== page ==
Around one in seven couples may have difficulty conceiving and infertility tends to be diagnosed if a couple has been trying to conceive for over a year without success. For couples who have been trying to conceive for three years or more, there is only a 25% chance of a pregnancy within the following year.
In one quarter of cases, there is no explanation for the infertility, but certain factors can increase the risk. Known factors are weight and stress and those trying to conceive may feel as though they are caught in a vicious cycle as the whole process of trying to conceive is stressful in itself, let alone bringing clinical treatment into the equation. It is therefore critical to understand how to manage depression and other mental health disorders in men and women trying to conceive. This should always be done under the supervision of a medical expert, but in addition some non-medical techniques may include mindfulness (there are several apps that can be downloaded onto phones/tablets), yoga, meditation or having a relaxing massage.
So what about the role of nutrition? The British Dietetic Association have created a Food and Mood fact sheet that can be accessed by the general public on the BDA website ( www.bda.uk.com ) and several vitamins and minerals are highlighted which, in lesser amounts than needed, are linked to changes in mood. These include iron, B vitamins, folate and selenium and all of these will be discussed later as they are all linked to pregnancy and pre-conception.
An article summarising current evidence on nutritional factors related to infertility was published in America last year (Panth et al, 2018) and the authors suggest that nutrition counselling should be integrated into clinical guidelines for infertility as diet and body mass index (BMI) influence outcomes during clinical treatment, ie intrauterine insemination (IUI) and in vitro fertilisation (IVF). The authors state that there is strong evidence that healthy pre-conception dietary patterns among both men and women have beneficial outcomes on fertility and cite a large cohort study in 2007 (Chavarro et al) which found that women whose diets consisted of plan proteins, full fat dairy, iron sources and monounsaturated fats (olive based oils and spreads, rapeseed oil, avocadoes, almonds, brazils, peanuts) during the pre-conception period had a 66% lower risk of infertility related to problems with ovulation and a 27% lower risk due to other causes of infertility compared to women with lower intake of these foods. Factors controlled for in the study included age, BMI, alcohol and caffeine intake and smoking.
Preliminary data suggests that red meat intake may have an adverse effect on fertility, however more research is needed. If red meat is reduced or cut from the diet, it is important to replace the iron with non haem (plant based) sources such as lentils, chickpeas, beans, seeds, fortified breakfast cereal, dried fruit and baked beans and to ensure a source of vitamin C is taken alongside to increase absorption. The data suggests that if iron is taken in the form of foods such as these or via supplements, the risk of ovulatory (but not other causes of) infertility may be reduced.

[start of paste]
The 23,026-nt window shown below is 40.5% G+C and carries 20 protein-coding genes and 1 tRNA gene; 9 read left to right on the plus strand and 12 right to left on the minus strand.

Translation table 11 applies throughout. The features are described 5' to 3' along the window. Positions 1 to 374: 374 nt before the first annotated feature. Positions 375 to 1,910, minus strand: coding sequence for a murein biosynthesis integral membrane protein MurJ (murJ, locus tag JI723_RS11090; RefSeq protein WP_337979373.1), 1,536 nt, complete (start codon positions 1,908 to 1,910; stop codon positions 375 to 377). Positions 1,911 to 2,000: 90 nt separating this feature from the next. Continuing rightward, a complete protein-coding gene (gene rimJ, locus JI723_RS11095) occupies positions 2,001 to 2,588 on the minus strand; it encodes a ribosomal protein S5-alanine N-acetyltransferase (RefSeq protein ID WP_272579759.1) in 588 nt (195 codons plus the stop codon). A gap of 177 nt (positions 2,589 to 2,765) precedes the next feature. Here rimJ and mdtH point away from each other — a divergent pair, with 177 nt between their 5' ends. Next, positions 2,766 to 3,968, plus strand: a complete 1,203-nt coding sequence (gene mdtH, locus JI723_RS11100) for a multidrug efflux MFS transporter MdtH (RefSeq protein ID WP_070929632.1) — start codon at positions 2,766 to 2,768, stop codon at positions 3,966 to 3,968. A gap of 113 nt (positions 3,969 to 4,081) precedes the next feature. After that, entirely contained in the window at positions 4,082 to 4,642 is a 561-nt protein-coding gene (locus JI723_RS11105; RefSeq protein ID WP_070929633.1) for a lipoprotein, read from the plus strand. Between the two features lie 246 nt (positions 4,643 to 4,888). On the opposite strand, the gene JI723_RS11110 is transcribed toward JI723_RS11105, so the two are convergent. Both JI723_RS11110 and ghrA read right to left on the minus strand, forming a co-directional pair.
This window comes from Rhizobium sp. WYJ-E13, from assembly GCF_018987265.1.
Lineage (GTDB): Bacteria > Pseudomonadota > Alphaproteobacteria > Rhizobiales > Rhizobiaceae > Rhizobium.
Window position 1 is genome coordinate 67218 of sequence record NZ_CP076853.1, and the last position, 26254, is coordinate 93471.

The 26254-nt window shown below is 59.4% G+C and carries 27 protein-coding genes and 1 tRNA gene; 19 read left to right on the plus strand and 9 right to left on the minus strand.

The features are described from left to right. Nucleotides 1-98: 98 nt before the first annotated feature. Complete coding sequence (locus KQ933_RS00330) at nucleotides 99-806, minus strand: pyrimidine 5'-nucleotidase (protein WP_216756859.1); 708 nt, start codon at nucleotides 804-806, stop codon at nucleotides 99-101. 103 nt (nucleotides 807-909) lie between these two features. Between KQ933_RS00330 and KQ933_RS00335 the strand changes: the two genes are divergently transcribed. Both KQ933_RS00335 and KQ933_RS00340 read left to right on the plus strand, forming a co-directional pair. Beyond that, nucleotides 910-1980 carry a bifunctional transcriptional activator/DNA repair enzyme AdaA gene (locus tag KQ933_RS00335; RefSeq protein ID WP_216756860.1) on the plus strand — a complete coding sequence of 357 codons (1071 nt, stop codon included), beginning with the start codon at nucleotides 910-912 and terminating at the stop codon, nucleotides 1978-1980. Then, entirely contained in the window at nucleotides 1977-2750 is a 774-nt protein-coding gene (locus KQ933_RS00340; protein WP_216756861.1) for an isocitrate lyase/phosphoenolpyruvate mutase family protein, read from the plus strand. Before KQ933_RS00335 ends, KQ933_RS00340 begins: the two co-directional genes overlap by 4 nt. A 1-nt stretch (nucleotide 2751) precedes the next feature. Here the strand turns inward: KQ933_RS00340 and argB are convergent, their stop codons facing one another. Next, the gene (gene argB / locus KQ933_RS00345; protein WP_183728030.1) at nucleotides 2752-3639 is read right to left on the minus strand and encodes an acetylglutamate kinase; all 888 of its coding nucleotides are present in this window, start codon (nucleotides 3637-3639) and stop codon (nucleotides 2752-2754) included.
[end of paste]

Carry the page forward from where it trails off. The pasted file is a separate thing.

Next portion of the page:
There is no evidence that alcohol and caffeine intakes affect fertility, however they can affect pregnancy therefore if you are trying to conceive it is sensible to stop drinking alcohol and to reduce caffeine.
The recommended safe limit of caffeine during pregnancy is 200mg/day, which is easily reached if you are a coffee/tea drinker. There are roughly 40mg in a cup of tea and 105mg in a cup of home brewed coffee, but it is important to be aware that high street coffees often contain a lot more. Some chains add up to five shots of caffeine in their largest drinks and on average, in regular and large cups of filter coffee there are approximately 157mg and 387mg of caffeine contained therein respectively. That is twice to almost five times the caffeine content of one can of red bull!
It is also important to be aware of other sources of caffeine. It is found naturally in the cocoa bean, so chocolate and cocoa powder will both contain caffeine, as well as coffee/chocolate flavoured ice cream and chocolate based breakfast cereal. Although it would be assumed that decaffeinated coffee does not contain caffeine, surprisingly it does actually contain a small amount of between 2-12mg per cup, depending on the brand.
BMI and fertility
It is really important to keep your weight within the healthy BMI range of 18.5-20 as weights outside of this range have been shown to have an increased risk of problems conceiving and also maintaining healthy pregnancies. If a women is underweight, she is more likely to have nutritional deficiencies is a risk of her menstrual cycle being disrupted, therefore making it harder to conceive. Similarly being overweight can reduce the chances of conceiving and increase the risk of complications during pregnancy. A weight loss of 5-10% has been shown to dramatically improve ovulation and pregnancy rates. For example, if a women is 5 foot 6 inches tall (1.68m) and weighs 80kg, she will have a BMI of 28.4, which is outside the healthy range. Losing 5% (4kg) will bring her BMI down to 27 and 10% (8kg) 25.5. It is not just female obesity that can impact on fertility; male obesity is also linked with a higher risk of infertility. Gradual, sensible weight loss can be achieved with the support of a dietitian to ensure that major food groups are not eliminated from the diet which can cause nutritional deficiencies and worsen the chances of conception.